A few regrets as summer ends, but looking forward to fall's offerings – Wooster Daily Record

You would think with nearly 68 years of experience, I would no longer be surprised − or maybe disappointed is a better word − that summer somehow passed me by and now I wonder where it went?
Not literally, but you know what I mean. All those plans I had for fishing trips, family get-togethers, hikes, campouts, summer ball games, camping trips, bird watching and just some good old fashioned relaxing nights on the porch with a bowl of ice cream covered in strawberries − where did they go?
Some of that happened, but not to the extent I had envisioned. And, it never does. Plans change, bad weather occurs and unexpected things pop up. Mowers break, AC units quit, paint peels, weeds grow (well, that’s not unexpected) and illnesses happen. You just didn’t get done all the fun things you had hoped to. But, there’s hope. There’s always next year.
And now, with the calendar turning to September, there’s fall – my favorite time of the year. As an outdoorsman, the possibilities are endless.
And while fall lends itself to some of the best fishing of the year, it’s the time all hunters have been waiting for. Whether that means taking the grandson squirrel hunting in the woods, sitting in a duck blind waiting for the fog to lift, or early-season deer hunting, it’s time for camo and the smell of just-fired shotgun shells. It’s enjoying cool mornings and brisk evenings taking in nature, even if a deer doesn’t walk by your stand.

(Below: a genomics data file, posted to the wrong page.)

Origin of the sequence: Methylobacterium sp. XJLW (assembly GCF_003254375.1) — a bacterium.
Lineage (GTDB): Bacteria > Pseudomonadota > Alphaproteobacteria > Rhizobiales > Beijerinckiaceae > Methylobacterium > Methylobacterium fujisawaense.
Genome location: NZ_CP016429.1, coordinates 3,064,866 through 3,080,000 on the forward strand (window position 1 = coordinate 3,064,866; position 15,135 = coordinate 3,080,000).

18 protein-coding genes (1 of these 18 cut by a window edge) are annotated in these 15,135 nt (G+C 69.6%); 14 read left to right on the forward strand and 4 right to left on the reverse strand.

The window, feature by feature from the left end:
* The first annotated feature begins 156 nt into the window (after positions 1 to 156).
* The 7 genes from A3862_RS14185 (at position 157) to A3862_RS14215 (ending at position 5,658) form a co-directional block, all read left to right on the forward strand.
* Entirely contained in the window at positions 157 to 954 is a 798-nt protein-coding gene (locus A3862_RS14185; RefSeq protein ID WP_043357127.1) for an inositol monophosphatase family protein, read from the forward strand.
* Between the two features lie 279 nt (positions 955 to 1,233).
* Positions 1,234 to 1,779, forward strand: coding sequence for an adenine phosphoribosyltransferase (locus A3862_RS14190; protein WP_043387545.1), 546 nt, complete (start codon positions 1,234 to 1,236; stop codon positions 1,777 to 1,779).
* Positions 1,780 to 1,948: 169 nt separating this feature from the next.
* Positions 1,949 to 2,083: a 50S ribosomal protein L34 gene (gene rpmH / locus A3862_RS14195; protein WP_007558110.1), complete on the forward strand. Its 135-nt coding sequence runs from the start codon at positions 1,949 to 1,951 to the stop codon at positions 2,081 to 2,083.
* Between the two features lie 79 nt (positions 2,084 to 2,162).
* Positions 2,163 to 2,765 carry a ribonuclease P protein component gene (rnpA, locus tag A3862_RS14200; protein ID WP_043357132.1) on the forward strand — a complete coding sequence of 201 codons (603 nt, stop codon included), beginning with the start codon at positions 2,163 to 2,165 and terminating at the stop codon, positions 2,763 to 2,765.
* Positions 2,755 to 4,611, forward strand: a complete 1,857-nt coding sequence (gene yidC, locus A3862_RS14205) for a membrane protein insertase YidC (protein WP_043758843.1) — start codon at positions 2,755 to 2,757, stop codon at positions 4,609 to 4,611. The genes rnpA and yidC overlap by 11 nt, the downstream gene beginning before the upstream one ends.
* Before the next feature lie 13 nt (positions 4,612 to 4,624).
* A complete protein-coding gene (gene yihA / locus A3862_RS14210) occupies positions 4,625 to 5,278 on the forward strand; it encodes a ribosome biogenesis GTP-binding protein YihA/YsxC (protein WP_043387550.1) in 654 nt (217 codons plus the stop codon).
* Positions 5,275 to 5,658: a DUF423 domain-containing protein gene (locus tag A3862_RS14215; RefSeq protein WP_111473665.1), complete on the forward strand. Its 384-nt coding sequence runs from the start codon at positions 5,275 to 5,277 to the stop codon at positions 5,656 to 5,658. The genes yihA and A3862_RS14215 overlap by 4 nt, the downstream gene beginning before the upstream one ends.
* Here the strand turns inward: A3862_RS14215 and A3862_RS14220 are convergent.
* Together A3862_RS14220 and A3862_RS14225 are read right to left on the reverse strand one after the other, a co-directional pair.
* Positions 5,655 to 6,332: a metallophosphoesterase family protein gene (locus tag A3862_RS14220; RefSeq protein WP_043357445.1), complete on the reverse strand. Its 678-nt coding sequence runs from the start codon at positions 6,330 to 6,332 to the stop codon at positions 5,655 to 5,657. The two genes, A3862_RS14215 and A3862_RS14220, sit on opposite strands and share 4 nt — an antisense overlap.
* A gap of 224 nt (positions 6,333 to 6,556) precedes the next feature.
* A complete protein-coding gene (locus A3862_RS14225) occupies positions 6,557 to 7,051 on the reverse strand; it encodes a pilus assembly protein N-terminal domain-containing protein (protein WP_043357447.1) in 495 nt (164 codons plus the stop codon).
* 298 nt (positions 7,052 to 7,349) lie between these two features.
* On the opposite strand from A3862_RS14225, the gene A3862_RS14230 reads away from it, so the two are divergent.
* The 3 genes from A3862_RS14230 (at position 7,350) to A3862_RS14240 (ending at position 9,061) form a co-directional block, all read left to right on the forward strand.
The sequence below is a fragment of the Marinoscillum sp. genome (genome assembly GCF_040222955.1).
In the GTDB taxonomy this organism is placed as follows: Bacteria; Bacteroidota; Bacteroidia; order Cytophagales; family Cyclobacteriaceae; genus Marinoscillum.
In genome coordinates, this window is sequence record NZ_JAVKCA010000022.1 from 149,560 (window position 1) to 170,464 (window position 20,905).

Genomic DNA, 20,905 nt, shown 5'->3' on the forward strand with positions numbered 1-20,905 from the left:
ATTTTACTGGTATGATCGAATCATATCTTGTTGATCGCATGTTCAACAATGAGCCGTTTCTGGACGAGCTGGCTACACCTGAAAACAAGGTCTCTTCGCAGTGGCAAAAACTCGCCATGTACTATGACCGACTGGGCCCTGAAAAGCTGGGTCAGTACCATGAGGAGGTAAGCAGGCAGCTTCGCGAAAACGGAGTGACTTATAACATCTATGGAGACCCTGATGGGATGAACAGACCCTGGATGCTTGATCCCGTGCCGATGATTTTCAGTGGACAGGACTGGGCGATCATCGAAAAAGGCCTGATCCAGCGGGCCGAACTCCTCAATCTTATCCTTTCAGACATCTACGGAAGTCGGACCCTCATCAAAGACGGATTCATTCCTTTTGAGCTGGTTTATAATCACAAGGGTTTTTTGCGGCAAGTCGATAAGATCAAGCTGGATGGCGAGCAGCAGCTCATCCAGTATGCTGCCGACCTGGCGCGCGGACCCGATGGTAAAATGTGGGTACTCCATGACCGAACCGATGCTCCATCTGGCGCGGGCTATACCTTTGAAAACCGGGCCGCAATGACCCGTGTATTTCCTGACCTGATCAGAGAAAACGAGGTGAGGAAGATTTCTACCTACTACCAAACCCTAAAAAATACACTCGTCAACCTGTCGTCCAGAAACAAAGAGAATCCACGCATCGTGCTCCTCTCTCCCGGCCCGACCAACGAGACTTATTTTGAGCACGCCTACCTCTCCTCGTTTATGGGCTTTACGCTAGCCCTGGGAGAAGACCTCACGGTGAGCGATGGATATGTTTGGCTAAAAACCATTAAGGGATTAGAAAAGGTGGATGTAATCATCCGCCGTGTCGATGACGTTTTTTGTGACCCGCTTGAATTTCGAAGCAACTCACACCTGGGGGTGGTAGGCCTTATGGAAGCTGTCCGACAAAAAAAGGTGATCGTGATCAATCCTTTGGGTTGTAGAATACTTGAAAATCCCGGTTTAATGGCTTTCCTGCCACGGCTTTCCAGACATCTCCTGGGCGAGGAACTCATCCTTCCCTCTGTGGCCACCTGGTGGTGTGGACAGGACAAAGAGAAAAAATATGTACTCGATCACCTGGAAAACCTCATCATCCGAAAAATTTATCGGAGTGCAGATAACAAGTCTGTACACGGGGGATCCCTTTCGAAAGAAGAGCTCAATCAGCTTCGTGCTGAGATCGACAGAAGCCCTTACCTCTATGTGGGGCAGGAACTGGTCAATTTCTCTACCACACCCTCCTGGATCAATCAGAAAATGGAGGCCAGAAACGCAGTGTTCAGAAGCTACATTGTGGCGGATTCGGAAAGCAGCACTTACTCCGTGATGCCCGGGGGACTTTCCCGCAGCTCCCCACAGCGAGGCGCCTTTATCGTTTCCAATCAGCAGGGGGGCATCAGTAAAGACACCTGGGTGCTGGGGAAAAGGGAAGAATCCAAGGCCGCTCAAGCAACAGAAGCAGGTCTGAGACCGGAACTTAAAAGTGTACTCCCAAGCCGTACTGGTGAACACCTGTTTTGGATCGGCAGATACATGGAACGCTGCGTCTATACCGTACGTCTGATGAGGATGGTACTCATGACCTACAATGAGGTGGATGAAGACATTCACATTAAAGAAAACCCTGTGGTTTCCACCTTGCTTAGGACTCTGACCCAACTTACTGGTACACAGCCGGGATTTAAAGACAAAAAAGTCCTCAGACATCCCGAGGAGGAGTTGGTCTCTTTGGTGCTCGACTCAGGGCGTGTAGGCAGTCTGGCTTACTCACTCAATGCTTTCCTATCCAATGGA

Fall is deer scouting and trail cam watching. It’s hanging deer stands and cutting shooting lanes. It’s practicing with your bow and practicing with your gun. It’s deciding when to take a doe, or if you will let the 8-pointer walk. Do you wait for the monster, or put meat on the table?
Fall is your back against a corn row, overlooking a dove field, where you hope your practice with the shotgun pays off in the harvest of some fast-flying birds.
Fall is motoring out to your duck blind, where you make sure everything is just right for that day you call a flock into your spread. It’s when you work on that hole in your waders, maybe buy some more decoys for the hunt, or get in some extra practice with your duck and goose calls.
Fall is turkey hunting (although this year’s season has been shortened to 37 days because of a decline in turkey numbers), and the chance to put a real wild bird on the table for Thanksgiving.
Fall is the sound of beagles hot on the scent of a rabbit, or hounds treeing a coon.
Fall is also go-time for Lake Erie perch fishing and the start of some of the best walleye opportunities of the year. Fall is when the chance of a double-digit trophy “Walter” rises with each passing day. Fall is when steelhead start gathering at the mouth of Lake Erie tributaries before they head inland to spawn, and when smallmouth bass go on feeding frenzies as they fatten up for winter.
Fall is pumpkin patches and apple orchards; it’s changing leaves; monarch migrations and on holding hands on wildlife walks. Fall is for campfires and s’mores, that last canoe trip, firewood gathering and unfortunately, prepping for winter.
This fall, get out there and enjoy it, and don’t let it pass you by.
OPENING DATES − Squirrel season opened Sept. 1, along with dove, rail, snipe and gallinule. Canada geese and teal (blue-winged, green-winged, and cinnamon) started Sept. 3. The deer archery hunting season is not far behind, with the statewide season beginning Sept. 24 and a season in a few targeted counties opening Sept. 10.
Hunters are reminded to check regulations for changes to season dates and daily limits as the 2022 fall seasons begin. A summary of the 2022-23 hunting and trapping regulations can be found at wildohio.gov, on the HuntFish OH app, or anywhere licenses are sold.
Outdoor correspondent Art Holden can be reached at letsplabal@yahoo.com.